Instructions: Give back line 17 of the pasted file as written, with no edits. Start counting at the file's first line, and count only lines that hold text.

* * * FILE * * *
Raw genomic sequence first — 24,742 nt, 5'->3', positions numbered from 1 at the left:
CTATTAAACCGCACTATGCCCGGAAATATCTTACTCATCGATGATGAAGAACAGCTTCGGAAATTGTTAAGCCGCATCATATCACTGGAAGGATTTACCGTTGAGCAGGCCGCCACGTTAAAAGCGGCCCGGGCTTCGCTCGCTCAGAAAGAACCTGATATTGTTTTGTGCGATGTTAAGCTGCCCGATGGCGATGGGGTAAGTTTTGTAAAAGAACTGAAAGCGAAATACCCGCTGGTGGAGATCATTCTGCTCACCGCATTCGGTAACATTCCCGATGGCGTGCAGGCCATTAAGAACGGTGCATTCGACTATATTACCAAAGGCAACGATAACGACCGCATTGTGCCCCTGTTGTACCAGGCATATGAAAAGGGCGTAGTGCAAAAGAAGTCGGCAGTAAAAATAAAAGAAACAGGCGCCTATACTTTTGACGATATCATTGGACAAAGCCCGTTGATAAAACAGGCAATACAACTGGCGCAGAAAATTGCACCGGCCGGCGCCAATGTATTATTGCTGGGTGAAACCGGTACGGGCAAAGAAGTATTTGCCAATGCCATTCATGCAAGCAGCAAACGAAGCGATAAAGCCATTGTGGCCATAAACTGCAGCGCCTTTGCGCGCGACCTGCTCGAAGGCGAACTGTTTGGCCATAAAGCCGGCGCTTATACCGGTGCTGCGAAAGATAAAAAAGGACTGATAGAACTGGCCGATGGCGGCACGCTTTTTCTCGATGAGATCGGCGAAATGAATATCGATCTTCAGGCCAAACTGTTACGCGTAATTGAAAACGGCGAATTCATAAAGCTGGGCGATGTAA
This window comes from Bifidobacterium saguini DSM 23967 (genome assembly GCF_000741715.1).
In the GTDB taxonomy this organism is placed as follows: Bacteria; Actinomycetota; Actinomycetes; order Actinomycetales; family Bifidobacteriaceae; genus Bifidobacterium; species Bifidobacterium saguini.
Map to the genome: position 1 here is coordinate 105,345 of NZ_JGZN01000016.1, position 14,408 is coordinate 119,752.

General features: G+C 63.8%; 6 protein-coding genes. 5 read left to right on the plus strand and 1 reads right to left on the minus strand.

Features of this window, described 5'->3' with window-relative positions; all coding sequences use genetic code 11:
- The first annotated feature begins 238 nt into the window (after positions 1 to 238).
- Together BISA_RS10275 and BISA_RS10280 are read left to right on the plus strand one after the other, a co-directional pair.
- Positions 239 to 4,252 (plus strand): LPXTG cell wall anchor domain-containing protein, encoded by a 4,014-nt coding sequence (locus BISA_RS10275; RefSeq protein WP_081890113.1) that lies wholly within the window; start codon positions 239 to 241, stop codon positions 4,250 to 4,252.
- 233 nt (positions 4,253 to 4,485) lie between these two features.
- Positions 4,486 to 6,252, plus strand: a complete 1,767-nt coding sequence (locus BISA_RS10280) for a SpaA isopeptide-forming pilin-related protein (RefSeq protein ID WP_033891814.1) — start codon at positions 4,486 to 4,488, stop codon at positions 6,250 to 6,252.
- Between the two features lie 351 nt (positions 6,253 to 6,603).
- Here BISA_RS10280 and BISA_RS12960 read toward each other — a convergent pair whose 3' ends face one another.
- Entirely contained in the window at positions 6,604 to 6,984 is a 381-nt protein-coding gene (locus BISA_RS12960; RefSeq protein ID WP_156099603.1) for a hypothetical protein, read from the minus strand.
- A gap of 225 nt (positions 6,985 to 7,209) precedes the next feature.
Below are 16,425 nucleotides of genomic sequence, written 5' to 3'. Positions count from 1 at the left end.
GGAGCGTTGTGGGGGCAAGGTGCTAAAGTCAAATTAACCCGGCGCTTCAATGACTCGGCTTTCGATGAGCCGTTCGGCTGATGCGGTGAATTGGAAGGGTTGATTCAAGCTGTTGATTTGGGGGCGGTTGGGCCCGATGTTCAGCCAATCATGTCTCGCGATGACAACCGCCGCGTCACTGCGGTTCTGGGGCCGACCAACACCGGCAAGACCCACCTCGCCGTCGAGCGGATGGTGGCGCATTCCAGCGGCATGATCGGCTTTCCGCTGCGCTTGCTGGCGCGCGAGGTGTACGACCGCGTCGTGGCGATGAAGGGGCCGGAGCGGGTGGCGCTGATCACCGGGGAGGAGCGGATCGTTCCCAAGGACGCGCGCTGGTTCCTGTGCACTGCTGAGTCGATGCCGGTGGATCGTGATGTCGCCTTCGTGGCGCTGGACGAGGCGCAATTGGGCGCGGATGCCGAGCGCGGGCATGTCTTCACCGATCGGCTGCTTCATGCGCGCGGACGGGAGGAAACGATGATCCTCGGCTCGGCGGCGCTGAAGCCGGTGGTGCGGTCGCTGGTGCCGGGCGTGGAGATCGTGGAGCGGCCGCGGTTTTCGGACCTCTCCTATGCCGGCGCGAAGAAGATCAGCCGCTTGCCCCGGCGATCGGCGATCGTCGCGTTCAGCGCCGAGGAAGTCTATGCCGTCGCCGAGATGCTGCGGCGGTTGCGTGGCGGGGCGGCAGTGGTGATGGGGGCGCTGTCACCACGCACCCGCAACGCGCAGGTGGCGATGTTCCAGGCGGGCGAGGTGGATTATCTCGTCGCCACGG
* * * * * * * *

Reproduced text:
Below are 16,425 nucleotides of genomic sequence, written 5' to 3'. Positions count from 1 at the left end.